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Pure gold: Olympian inspires at ‘Alzheimer & Parkinson’ event

A four-time world champion and 1984 Olympic gold medalist in men’s figure skating, Scott Hamilton hasn’t lost his edge since stepping off the ice. Hamilton charmed supporters of the Alzheimer and Parkinson Association of Indian River County with stories of resilience at the nonprofit’s Successful Aging Luncheon at the Vero Beach Museum of Art.

“We’ve often been asked, ‘Why isn’t this an Alzheimer’s lunch?’ ‘Why isn’t this a Parkinson’s lunch?’ We do bring in speakers, obviously, for Alzheimer’s, Parkinson’s, dementia, movement disorders, because that is our bandwidth,” said Peggy Cunningham, executive director.

“If you have the right philosophy towards aging. If you have the right outlook on life, all of those challenges will become easier.”

Cunningham noted that the organization provides 42 free programs and services to families caring for loved ones with memory and movement disorders, giving them support and connection, and adding that supporters’ generosity makes that possible.

“There’s nothing like hearing someone walk out your door and say, ‘I’m not alone.’

Because it’s the journey, and we’re all taking it together,” said Cunningham.
Introducing Hamilton, she said his motto is, ‘The only disability in life is a bad attitude.’

She added that Hamilton “is a constant reminder that with faith, fortitude and determination, anything is possible. Now that sounds like a formula for successful aging.”

Adopted as an infant, Hamilton said he spent much of his youth in and out of hospitals as medical professionals tried to diagnose the mysterious childhood disease that stunted his growth.

He recalled having to swallow weighted string, being put in a strait jacket, and being taunted by other children for having a tube taped to his face. He did it always with a sense of humor, testament to his outlook on life.

Hamilton said when the family physician suggested he enroll in an ice-skating program at the new facility at Bowling Green State University, it was advice that changed his life.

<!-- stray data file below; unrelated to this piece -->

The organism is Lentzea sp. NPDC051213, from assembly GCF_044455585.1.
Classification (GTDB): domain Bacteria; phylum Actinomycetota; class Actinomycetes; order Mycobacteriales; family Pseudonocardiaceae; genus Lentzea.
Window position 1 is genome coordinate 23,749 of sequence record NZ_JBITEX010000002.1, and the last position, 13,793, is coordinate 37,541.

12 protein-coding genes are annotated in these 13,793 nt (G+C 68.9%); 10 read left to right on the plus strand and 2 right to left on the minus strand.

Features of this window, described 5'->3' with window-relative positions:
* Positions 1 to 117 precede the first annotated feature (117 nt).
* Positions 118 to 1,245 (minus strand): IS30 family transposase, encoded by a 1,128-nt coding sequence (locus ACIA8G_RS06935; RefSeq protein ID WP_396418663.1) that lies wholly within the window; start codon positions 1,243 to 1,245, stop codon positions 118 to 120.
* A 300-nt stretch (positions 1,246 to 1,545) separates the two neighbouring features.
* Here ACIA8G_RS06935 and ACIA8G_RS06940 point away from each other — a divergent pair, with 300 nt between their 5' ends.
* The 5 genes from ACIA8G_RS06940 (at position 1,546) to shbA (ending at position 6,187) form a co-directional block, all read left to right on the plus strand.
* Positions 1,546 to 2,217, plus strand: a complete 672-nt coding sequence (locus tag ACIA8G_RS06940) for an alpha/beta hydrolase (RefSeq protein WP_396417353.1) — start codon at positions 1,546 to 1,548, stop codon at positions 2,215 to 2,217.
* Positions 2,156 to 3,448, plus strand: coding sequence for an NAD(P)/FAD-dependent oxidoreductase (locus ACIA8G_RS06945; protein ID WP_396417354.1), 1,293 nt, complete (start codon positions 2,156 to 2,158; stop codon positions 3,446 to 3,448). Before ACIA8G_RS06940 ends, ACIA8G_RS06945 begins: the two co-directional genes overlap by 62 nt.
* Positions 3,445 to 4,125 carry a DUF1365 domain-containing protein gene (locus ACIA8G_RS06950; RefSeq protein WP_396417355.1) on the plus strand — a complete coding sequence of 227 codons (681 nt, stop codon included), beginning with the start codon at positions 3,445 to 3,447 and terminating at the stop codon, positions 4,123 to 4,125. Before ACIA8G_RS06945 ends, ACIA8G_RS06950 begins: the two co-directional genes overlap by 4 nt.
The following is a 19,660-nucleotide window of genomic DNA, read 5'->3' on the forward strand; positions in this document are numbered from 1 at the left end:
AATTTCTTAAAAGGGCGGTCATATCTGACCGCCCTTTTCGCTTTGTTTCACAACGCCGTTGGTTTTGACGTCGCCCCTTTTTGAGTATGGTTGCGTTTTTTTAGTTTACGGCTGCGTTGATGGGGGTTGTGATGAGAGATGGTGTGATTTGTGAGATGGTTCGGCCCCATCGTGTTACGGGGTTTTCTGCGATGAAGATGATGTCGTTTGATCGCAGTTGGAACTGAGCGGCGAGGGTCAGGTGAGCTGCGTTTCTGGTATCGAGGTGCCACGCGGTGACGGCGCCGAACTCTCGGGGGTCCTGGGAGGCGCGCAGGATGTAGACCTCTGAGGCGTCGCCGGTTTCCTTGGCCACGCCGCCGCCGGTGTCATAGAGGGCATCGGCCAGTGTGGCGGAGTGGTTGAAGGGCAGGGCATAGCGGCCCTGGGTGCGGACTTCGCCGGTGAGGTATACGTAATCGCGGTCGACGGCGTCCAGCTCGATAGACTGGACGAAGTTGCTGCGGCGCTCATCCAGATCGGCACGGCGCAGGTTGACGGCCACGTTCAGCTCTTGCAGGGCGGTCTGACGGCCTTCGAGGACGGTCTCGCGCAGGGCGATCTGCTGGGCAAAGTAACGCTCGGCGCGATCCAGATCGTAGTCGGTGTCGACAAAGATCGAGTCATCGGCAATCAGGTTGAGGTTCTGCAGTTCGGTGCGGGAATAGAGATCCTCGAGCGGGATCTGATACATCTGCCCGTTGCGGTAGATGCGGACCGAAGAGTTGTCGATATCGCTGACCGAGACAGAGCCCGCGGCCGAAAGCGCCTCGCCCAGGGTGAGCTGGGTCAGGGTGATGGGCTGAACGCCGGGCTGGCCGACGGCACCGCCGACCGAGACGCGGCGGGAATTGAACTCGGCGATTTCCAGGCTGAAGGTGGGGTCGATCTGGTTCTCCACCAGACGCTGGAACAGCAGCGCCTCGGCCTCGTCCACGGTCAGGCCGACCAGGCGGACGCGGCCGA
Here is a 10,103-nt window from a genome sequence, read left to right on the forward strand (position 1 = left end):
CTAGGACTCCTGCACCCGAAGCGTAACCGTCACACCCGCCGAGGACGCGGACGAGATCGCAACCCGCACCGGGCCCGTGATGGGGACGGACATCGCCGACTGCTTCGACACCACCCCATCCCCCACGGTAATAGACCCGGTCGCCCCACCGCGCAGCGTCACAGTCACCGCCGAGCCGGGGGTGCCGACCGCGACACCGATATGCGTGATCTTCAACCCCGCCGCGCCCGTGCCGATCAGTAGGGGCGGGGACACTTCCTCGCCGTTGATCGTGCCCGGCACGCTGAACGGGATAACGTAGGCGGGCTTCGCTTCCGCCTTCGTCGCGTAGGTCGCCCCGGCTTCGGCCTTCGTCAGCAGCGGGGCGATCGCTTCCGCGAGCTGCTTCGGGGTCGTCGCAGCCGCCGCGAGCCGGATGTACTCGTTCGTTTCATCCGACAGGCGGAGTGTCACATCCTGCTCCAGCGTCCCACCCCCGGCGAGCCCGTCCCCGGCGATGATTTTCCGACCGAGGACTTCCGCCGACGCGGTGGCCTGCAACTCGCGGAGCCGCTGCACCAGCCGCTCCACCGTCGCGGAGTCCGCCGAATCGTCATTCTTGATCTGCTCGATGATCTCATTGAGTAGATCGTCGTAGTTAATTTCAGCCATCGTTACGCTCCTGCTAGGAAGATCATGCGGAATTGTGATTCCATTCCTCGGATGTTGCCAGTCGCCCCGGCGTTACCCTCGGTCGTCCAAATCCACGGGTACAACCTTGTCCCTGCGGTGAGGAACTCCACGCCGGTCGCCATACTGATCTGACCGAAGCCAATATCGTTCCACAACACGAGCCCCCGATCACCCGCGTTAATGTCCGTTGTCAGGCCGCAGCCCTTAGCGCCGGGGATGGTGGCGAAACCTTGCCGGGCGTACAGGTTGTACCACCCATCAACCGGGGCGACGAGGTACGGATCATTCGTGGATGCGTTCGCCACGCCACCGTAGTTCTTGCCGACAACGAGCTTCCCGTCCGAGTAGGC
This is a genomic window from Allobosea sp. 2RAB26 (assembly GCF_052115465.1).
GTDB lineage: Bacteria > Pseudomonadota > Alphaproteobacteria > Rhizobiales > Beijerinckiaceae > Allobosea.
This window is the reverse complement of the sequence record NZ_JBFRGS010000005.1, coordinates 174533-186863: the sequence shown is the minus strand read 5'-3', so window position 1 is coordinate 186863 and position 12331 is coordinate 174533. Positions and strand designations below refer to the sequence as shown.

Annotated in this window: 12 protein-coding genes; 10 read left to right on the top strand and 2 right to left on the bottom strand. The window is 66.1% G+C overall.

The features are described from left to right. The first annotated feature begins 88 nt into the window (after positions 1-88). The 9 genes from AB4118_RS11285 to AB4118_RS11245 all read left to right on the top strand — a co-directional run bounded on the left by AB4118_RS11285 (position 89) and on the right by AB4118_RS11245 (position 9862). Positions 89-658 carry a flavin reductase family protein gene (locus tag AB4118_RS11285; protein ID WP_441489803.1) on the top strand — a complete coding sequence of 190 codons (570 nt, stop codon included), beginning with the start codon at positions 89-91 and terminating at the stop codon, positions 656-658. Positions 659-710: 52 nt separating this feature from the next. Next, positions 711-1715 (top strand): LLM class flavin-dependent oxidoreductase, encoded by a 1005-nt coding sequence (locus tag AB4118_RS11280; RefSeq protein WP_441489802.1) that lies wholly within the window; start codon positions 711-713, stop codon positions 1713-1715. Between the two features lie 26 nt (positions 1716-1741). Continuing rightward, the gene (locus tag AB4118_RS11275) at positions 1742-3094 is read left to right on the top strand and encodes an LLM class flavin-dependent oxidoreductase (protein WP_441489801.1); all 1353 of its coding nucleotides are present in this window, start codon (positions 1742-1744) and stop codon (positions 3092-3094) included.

“Pretty soon I was skating as well as the well kids and pretty soon, as well as the best athletes in my grade. Self-esteem is the most powerful agent on the planet. If you feel good about yourself, that gives everyone else permission to feel good about you. It was the first time I actually felt good about me,” said Hamilton.

After his mother died from cancer, Hamilton said he decided, “I can skate for her. I can try to become the person that she always dreamed I could be.”

It was that devotion to her memory, he said, that helped him take gold in the Olympics.

After the Olympics, Hamilton toured with the Ice Capades and Stars on Ice and was a skating commentator for many years. However, a visit to the emergency room revealed that he had a mass.

“No one’s ever used the word mass in a description of me before,” joked Hamilton, who opted to take it in stride, as his mother had. “I realized if I took ownership of this thing, I could win this battle because it’s a battle I felt I was meant to win.”

Shortly after marrying and the birth of their first child – a miracle, given Hamilton’s illness – they discovered Hamilton had a pituitary brain tumor.

“I had been born with a brain tumor. For all those years that I skated, it stopped doing its mischief until I stopped skating,” shared Hamilton. After radiation treatment, their second son was born four years later, another miracle.

“We’re here today to raise money to help people that truly need our help and cannot help themselves. It’s in that adventure of my collection of threatening illness that I realized that it’s all about the ‘getting up,’” said Hamilton, commenting that he has fallen on the ice too many times to count.

“It’s the ‘getting up.’ That’s where we learn. That’s where we grow. That’s where we understand who we are and what we’re capable of. No matter what the challenge is, it’s in the response. It’s how you respond. Good or bad,” he said.

“Our bodies are vulnerable and susceptible to so many countless things. In many respects equally resilient but ultimately temporary.”

He suggests that people will be more fulfilled if they “live joyfully, productively, generously and in service of others. We get up. We face the next thing, and we just keep going. Life is precious, and we have to protect it with everything we have. We just serve and live and give, and serve and live and give and repeat, because that’s where the joy is.”

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Photos by Joshua Kodis

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